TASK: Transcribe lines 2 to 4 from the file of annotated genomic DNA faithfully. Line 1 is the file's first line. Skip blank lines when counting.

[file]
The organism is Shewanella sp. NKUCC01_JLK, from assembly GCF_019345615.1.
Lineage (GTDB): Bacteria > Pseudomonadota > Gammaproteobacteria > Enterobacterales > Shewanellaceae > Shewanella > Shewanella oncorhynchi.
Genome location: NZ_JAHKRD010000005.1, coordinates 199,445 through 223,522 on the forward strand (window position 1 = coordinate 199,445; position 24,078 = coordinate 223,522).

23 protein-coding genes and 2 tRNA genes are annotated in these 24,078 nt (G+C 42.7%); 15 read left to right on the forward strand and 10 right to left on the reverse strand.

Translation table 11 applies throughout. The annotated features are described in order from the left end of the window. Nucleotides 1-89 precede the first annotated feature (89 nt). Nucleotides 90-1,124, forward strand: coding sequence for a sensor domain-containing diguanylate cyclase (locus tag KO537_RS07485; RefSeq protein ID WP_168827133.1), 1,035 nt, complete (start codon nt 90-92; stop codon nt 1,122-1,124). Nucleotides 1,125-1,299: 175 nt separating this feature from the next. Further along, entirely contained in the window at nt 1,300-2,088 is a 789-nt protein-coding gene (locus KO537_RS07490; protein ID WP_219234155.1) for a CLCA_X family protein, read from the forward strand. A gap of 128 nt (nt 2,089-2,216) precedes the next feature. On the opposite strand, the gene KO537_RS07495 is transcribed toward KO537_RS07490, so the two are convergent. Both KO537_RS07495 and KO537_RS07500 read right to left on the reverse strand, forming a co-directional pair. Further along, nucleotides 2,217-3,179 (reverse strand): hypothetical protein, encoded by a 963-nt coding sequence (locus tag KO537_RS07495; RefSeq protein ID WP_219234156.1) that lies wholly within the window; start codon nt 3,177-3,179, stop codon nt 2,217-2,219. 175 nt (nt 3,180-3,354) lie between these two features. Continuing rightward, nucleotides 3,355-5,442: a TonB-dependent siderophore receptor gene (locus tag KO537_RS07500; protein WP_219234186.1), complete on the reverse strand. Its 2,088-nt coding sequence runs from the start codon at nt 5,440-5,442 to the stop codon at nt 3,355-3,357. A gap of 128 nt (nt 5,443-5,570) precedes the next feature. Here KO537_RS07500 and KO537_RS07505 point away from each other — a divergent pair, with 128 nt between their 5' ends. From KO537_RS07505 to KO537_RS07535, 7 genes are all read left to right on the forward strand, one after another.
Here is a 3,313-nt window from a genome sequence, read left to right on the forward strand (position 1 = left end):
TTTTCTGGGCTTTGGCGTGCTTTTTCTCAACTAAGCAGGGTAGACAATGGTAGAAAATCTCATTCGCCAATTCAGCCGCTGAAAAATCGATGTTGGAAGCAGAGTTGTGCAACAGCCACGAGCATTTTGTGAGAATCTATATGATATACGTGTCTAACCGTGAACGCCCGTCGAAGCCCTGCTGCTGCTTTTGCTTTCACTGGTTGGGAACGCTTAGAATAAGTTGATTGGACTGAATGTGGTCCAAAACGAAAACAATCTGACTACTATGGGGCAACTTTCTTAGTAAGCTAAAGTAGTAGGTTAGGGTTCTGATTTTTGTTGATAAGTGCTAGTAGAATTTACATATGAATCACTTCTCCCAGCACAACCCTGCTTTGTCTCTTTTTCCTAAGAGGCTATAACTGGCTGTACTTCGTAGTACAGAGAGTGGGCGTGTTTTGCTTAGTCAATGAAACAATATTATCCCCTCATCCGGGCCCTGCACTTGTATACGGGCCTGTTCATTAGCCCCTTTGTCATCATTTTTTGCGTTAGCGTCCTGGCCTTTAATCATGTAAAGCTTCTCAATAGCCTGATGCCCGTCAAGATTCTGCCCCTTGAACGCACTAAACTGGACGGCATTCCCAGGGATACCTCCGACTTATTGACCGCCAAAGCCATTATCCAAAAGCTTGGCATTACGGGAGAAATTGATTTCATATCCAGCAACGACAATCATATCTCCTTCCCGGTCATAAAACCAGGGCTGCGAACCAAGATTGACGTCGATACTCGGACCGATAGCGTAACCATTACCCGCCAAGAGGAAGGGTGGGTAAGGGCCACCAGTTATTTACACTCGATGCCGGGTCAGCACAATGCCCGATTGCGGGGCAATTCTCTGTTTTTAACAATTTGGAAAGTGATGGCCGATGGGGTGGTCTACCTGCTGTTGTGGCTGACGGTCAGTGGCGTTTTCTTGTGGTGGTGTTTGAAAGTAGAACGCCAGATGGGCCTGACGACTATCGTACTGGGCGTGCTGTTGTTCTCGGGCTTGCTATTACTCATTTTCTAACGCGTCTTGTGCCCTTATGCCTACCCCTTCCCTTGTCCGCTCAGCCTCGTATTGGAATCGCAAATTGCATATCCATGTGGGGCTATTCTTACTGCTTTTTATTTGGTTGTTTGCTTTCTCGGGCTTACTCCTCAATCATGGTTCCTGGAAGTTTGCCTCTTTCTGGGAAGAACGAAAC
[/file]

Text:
Lineage (GTDB): Bacteria > Pseudomonadota > Gammaproteobacteria > Enterobacterales > Shewanellaceae > Shewanella > Shewanella oncorhynchi.
Genome location: NZ_JAHKRD010000005.1, coordinates 199,445 through 223,522 on the forward strand (window position 1 = coordinate 199,445; position 24,078 = coordinate 223,522).

23 protein-coding genes and 2 tRNA genes are annotated in these 24,078 nt (G+C 42.7%); 15 read left to right on the forward strand and 10 right to left on the reverse strand.